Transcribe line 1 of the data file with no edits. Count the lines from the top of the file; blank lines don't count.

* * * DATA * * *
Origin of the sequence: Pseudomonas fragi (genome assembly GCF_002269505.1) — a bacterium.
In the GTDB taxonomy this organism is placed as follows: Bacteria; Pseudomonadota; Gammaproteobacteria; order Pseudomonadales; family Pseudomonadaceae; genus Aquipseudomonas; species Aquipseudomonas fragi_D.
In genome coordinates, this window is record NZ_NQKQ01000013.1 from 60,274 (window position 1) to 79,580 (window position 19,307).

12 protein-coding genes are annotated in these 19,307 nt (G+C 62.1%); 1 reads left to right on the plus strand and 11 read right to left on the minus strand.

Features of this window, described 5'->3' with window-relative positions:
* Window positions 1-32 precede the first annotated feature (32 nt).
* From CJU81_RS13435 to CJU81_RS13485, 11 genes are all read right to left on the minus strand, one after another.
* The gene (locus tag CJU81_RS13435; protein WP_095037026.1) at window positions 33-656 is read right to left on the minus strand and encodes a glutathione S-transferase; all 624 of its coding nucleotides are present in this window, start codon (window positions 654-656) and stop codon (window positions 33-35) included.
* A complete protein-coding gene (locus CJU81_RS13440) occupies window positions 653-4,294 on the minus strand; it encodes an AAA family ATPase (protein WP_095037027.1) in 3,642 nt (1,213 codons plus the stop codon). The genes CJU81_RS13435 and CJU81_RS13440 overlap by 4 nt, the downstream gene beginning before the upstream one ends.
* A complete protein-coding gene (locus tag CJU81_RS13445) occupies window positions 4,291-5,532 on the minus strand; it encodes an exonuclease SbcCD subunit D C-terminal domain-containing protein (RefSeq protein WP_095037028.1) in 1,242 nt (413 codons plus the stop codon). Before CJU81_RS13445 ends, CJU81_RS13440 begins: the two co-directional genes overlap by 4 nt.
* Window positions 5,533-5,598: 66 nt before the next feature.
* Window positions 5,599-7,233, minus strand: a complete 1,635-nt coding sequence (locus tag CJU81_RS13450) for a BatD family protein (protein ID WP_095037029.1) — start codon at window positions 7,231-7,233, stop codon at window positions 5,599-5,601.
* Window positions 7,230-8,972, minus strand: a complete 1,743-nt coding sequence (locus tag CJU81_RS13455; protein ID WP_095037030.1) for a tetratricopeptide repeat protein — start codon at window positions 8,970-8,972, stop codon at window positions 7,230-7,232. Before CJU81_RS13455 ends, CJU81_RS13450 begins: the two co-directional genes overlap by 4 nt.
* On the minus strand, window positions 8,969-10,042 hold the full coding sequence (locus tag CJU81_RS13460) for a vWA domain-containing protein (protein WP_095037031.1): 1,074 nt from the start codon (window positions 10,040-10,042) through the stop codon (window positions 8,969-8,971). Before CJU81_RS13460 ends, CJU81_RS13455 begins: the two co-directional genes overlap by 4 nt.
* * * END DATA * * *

Origin of the sequence: Pseudomonas fragi (genome assembly GCF_002269505.1) — a bacterium.